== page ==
The TV menu lets you select your preferred resolution and colour space settings, as well as allowing you to engage the 24Hz output. Under the audio menu you can change what comes out of the SPDIF and HDMI outputs (bitstream, PCM or a re-encode setting that auto-selects the signal according to what’s on the disc) and set your downsampling and dynamic range compression preferences.
The remote control is small and ergonomically shaped, but it’s let down by poky, homogenous buttons and a cluttered layout. At least the playback and menu controls are clustered together, which means you’re not constantly searching for the most-used buttons.
There are two in-playback onscreen menus – the On Screen Control (OSC) provides all the information about the disc, including the video bitrate, and lets you control a few playback functions. Another display shows you the same disc info but in a banner across the top of the screen.
Despite its dearth of features, the BDX1250 certainly knows how to produce decent high-definition pictures. With Children of Men’s dystopian vision of London in 2027, the heavily detailed images are replicated on the screen with superb clarity. From the stubble on Theo’s haggard face to the leafy surroundings of Jasper’s woodland house, the screen positively screams with detail.
Colours are natural and utterly believable at all times. Whether it’s Kee’s deep brown complexion or the sullen faces of the refugees, at no point were we forced to question the accuracy of the colours. There’s no banding on large patches of background colour either.
Other pluses include a lack of artefacts, fluid movement and visible detail during shadowy scenes, all of which adds up to a thoroughly entertaining picture performance. We switched over to Wall-E and the brighter CG images pack a real punch – the picture is clean, poised and none of the fine detail and textures escapes the deck’s grasp.
As for disc loading, the BDX1250 is fairly quick – it reached the Sony Pictures logo on Terminator Salvation disc in 43 seconds.
Next up is the Silicon Optix HQV disc and the BDX1250 sails through all but one of the test patterns. It skilfully avoids jaggies on the diagonal filter test and tackles the scrolling Video Resolution pattern without putting a foot wrong. But it fails the Film Resolution test through excessive strobing on the striped boxes. The pan across the football stadium looks composed and smooth.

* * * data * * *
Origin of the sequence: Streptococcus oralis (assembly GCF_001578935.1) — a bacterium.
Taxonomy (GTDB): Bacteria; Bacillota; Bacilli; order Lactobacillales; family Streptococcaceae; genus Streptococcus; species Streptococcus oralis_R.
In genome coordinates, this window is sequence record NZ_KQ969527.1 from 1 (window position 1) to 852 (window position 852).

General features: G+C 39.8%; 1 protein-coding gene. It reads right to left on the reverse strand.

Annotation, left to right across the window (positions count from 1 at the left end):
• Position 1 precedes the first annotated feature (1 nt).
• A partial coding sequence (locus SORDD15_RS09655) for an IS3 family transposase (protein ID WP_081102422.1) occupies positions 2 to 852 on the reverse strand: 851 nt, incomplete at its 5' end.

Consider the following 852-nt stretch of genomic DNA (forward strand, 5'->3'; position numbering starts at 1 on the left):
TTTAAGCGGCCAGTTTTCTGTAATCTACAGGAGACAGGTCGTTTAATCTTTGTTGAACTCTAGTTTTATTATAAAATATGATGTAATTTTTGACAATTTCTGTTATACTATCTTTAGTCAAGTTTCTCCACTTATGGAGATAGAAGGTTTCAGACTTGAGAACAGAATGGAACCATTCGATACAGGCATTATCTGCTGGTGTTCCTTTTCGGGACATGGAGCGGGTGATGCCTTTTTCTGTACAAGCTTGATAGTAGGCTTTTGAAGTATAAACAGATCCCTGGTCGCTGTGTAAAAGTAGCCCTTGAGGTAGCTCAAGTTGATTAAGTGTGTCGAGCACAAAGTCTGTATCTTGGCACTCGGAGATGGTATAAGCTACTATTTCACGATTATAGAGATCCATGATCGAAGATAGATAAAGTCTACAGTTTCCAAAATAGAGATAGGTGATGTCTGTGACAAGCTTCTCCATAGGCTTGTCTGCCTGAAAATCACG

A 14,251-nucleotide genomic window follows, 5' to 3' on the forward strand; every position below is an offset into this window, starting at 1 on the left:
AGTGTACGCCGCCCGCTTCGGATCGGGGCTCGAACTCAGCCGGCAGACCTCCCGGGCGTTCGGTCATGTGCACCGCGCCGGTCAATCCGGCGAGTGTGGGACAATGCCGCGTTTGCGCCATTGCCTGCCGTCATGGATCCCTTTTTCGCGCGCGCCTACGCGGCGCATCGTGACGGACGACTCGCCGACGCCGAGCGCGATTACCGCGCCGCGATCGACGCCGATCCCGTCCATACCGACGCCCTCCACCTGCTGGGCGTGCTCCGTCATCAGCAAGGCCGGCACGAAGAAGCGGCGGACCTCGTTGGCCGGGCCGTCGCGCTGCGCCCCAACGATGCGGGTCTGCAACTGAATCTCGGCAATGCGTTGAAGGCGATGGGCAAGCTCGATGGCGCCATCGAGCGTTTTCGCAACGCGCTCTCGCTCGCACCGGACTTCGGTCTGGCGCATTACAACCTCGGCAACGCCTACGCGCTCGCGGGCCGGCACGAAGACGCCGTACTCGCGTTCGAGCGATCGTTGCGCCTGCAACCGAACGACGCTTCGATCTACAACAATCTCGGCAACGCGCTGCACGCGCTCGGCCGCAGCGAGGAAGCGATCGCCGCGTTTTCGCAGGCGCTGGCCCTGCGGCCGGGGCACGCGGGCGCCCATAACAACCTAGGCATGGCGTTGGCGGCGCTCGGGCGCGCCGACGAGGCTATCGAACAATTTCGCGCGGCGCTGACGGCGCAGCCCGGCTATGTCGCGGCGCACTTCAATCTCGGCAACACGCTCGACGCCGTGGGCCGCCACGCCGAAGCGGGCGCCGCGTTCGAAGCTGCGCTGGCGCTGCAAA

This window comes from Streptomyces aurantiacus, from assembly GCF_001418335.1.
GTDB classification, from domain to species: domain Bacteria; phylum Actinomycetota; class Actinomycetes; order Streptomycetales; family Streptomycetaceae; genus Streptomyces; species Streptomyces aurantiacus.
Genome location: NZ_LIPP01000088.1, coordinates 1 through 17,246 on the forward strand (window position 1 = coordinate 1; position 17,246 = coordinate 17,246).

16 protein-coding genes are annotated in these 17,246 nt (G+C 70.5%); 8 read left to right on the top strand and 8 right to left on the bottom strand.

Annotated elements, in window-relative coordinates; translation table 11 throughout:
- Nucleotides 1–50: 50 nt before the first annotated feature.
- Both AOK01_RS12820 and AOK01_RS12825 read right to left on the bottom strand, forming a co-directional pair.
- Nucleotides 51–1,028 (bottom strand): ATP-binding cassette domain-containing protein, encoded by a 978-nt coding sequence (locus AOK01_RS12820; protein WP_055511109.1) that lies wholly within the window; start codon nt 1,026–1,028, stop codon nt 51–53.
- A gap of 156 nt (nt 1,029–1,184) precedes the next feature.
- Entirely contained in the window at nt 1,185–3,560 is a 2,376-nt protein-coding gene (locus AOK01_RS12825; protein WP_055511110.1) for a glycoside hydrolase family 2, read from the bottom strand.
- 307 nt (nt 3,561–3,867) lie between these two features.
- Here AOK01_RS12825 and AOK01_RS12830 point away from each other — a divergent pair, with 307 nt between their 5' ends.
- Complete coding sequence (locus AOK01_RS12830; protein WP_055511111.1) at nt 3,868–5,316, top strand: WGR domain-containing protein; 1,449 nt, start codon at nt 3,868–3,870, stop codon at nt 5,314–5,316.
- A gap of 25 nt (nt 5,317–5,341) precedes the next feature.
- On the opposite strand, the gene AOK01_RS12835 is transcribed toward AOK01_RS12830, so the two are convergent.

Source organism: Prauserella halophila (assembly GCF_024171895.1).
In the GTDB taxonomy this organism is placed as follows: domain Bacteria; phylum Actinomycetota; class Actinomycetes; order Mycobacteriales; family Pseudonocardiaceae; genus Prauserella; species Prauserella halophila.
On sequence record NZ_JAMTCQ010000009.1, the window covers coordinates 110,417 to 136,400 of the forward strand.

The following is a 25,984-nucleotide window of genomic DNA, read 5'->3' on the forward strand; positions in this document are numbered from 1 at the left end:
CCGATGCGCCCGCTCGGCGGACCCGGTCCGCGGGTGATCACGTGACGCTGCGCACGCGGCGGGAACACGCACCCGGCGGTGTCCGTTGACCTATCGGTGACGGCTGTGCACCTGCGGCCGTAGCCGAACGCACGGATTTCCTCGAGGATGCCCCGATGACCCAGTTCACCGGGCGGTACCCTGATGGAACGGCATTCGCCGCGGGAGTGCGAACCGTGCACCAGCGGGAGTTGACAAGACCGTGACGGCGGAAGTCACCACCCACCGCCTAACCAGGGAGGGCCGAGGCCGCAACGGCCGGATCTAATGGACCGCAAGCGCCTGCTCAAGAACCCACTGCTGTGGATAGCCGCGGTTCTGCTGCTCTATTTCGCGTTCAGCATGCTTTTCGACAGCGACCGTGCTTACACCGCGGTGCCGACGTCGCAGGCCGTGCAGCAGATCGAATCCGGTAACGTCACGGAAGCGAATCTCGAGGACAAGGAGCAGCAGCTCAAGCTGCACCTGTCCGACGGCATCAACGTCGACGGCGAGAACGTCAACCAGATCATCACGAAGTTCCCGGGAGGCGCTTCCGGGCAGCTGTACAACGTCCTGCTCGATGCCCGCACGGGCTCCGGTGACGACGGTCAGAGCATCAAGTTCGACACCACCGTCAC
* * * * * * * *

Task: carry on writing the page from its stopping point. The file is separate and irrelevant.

You can quite happily use the BDX1250 as a CD player for everyday use but don’t expect a glossy, detail-packed presentation of music. It’s a bit flat but that’s par for the course with budget Blu-ray decks. We had no trouble playing music, video or photos from our USB pen drive, although it’s a shame there’s no support for DivX. The media playback menus are clear and responsive.
After testing out the BDX1250, we can’t help but come away feeling a little underwhelmed. Yes it’s designed as a simple deck for those coming to Blu-ray for the first time, and we’ve rationalised the BDX1250’s lack of features on the basis of its ‘budget’ price. But after a bit of online window shopping, we found that the Tosh’s £150-ish price tag isn’t actually that cheap, not when you can buy more generously equipped entry-level players from Sony and Samsung for under £100.
There’s no web content, DLNA support, 3D or even DivX playback, which leaves USB media playback as the headline feature. In the plus column, the BDX1250 is easy to use and delivers impressive pictures, but that probably won’t be enough to stop your money being spent elsewhere.
Score in detail